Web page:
№ 208/2014 from Jun 05, 2014
When taste metaphors are used in a sentence, the reader is more affected emotionally than when reading a sentence with the same statement expressed literally. This was found in a study by two researchers at Freie Universität Berlin and Princeton University. The neuroscientist Dr. Francesca Citron and the linguist Prof. Dr. Adele Goldberg found that silent reading of simple metaphorical sentences such as "The separation was bitter for him" elicited enhanced activation in regions of the brain that have to do with taste compared to their literal counterparts, i.e., "The separation was bad for him. Most interestingly, there was also increased activity in regions associated with the processing of emotion. The researchers concluded that even conventional metaphors such as "sweet" for "nice" or "bitter" for "displeased" are more emotionally engaging than literal expressions. The results of the study have been published in the Journal of Cognitive Neuroscience.
This is the first neuroscience study to look at figurative language related to taste. The study used 37 simple metaphorical sentences and their literal counterparts, which differed by only a single word, such as "She received a sweet compliment" versus "She received a nice complement." The experiment was conducted in Berlin, with German native speakers and with German sentences. They were matched in terms of length, familiarity, imageability, emotional valence, and emotional arousal.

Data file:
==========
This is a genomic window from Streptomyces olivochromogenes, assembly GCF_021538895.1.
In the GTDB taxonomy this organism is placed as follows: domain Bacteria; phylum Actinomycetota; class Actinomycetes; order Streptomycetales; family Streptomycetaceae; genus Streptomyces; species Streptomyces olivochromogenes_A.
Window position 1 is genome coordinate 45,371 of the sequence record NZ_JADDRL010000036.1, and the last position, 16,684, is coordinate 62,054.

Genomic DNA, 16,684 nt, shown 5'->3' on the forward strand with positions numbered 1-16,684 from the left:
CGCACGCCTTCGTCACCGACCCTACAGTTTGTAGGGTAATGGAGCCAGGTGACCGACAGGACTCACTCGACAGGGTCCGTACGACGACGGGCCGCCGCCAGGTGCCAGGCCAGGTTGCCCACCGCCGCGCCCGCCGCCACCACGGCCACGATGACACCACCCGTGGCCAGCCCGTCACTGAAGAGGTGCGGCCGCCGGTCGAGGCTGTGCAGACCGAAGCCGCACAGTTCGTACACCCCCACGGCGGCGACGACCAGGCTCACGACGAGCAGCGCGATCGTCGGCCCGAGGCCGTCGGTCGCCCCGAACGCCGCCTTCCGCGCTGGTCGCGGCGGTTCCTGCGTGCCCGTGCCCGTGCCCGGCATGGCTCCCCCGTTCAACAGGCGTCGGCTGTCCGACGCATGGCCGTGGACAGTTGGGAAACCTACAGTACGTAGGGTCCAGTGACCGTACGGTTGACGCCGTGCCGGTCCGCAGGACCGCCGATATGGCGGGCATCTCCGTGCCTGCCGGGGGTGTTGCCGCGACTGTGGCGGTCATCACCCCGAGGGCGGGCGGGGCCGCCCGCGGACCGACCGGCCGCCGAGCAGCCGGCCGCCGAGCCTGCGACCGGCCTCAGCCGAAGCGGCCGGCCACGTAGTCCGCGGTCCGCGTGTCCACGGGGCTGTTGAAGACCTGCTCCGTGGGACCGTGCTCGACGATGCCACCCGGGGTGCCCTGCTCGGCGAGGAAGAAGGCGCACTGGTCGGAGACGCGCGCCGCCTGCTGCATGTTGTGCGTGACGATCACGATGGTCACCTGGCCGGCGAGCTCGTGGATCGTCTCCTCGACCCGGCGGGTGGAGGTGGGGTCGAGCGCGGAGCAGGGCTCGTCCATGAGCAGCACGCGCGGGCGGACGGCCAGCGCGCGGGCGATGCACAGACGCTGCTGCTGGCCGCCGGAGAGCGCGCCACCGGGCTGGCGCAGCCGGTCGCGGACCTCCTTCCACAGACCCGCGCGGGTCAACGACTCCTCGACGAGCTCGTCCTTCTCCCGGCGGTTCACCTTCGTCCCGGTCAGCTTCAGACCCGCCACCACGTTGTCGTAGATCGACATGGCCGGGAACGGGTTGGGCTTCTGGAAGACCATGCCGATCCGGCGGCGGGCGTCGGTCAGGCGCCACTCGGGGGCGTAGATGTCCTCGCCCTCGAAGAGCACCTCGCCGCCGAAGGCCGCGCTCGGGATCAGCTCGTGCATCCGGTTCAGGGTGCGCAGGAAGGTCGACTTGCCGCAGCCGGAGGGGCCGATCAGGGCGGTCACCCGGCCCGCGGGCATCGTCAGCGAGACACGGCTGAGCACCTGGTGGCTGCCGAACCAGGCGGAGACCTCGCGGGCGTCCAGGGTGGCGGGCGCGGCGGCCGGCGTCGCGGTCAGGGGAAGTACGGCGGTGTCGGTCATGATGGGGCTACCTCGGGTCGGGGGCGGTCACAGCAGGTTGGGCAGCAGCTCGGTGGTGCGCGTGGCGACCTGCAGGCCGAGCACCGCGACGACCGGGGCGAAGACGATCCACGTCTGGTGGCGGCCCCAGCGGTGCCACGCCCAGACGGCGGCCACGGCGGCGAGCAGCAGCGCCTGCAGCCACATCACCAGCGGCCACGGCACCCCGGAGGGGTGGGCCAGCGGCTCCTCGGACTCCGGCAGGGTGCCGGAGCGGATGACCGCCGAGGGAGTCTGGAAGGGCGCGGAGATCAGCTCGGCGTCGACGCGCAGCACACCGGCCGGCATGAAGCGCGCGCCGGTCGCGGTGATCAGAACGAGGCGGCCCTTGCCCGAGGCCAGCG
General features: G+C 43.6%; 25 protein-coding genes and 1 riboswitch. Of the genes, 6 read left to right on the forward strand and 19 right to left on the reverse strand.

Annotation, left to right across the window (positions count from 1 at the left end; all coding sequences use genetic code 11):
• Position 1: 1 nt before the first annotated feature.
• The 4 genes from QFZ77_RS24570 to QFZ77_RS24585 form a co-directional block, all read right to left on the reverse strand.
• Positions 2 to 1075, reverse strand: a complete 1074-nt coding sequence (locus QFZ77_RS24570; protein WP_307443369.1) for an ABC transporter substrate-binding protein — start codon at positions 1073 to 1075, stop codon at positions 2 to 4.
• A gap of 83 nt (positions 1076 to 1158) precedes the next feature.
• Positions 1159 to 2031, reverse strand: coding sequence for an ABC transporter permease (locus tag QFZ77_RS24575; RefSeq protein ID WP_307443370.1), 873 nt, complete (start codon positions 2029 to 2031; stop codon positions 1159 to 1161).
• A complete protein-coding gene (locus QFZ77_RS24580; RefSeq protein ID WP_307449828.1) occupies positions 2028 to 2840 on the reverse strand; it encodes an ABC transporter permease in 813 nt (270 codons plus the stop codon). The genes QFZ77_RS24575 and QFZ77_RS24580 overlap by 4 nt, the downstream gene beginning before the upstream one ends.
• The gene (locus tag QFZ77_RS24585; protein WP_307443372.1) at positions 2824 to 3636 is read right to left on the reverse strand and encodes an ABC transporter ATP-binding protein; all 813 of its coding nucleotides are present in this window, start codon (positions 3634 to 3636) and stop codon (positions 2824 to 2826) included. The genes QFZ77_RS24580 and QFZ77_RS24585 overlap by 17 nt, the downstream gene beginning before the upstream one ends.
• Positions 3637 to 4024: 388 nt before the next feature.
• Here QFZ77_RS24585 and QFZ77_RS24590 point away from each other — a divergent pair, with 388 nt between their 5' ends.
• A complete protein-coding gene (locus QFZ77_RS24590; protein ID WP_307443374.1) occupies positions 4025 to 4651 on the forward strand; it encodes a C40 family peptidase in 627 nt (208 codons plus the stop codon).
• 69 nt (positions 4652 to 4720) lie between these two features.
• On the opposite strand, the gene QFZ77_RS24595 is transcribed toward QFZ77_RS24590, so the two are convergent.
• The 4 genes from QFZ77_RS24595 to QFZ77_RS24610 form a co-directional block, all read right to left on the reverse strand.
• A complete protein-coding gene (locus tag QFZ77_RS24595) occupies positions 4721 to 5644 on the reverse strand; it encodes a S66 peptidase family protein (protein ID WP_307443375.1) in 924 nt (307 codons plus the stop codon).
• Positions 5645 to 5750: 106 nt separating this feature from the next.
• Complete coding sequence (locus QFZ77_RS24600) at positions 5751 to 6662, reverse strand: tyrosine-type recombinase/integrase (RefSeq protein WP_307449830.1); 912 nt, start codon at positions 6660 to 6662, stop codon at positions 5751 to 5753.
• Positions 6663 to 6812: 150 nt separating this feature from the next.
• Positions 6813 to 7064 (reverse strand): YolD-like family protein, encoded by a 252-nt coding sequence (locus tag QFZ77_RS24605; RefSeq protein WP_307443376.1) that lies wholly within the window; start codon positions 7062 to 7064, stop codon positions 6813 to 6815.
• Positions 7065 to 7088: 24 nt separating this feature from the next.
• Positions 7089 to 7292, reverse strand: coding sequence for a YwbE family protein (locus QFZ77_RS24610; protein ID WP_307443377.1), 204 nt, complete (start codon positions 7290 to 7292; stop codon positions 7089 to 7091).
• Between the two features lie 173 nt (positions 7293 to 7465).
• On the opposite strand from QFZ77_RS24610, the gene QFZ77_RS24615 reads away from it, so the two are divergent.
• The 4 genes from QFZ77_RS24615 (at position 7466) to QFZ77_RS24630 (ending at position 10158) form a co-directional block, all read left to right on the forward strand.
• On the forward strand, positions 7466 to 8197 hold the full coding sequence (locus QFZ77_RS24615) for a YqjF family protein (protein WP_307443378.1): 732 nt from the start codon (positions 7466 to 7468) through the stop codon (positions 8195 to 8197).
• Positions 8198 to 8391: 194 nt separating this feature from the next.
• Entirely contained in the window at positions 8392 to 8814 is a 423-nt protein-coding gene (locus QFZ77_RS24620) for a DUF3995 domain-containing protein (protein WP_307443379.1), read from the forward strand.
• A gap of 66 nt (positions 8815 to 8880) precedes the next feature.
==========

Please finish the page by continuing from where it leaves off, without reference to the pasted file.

The researchers recorded participants’ brain activity as they silently read these sentences. As a control, they also presented the participants with the critical words in isolation at the end of the experiment. This control condition was meant to make sure the gustatory (i.e., taste-related) brain regions were also active when participants read literal words about taste (for example, interpreting “sweet” as “sugary”), and they were.
Francesca Citron surmises that "It is possible that metaphors are more emotionally engaging because they tend to activate physical experiences." She and Goldberg plan to investigate this in follow-up studies. In addition, the researchers now want to find out how these metaphors are processed by speakers who have learned the language as a foreign language.
The study was part of the working group that the linguist Adele Goldberg from Princeton University built up at the Cluster Languages of Emotion, Freie Universität Berlin, during her term as an Einstein Visiting Fellow, sponsored by the Berlin Einstein Foundation.
Francesca Citron and Adele Goldberg (2014): Metaphorical Sentences Are More Emotionally Engaging than Their Literal Counterparts. In: Journal of Cognitive Neuroscience (online on May 6, 2014; doi:10.1162/jocn_a_00654).
Dr. Nina Diezemann, Office of News and Public Affairs / Cluster Languages of Emotion, Freie Universität Berlin, Tel.: +49 30 838-73190 or 57864, Email: firstname.lastname@example.org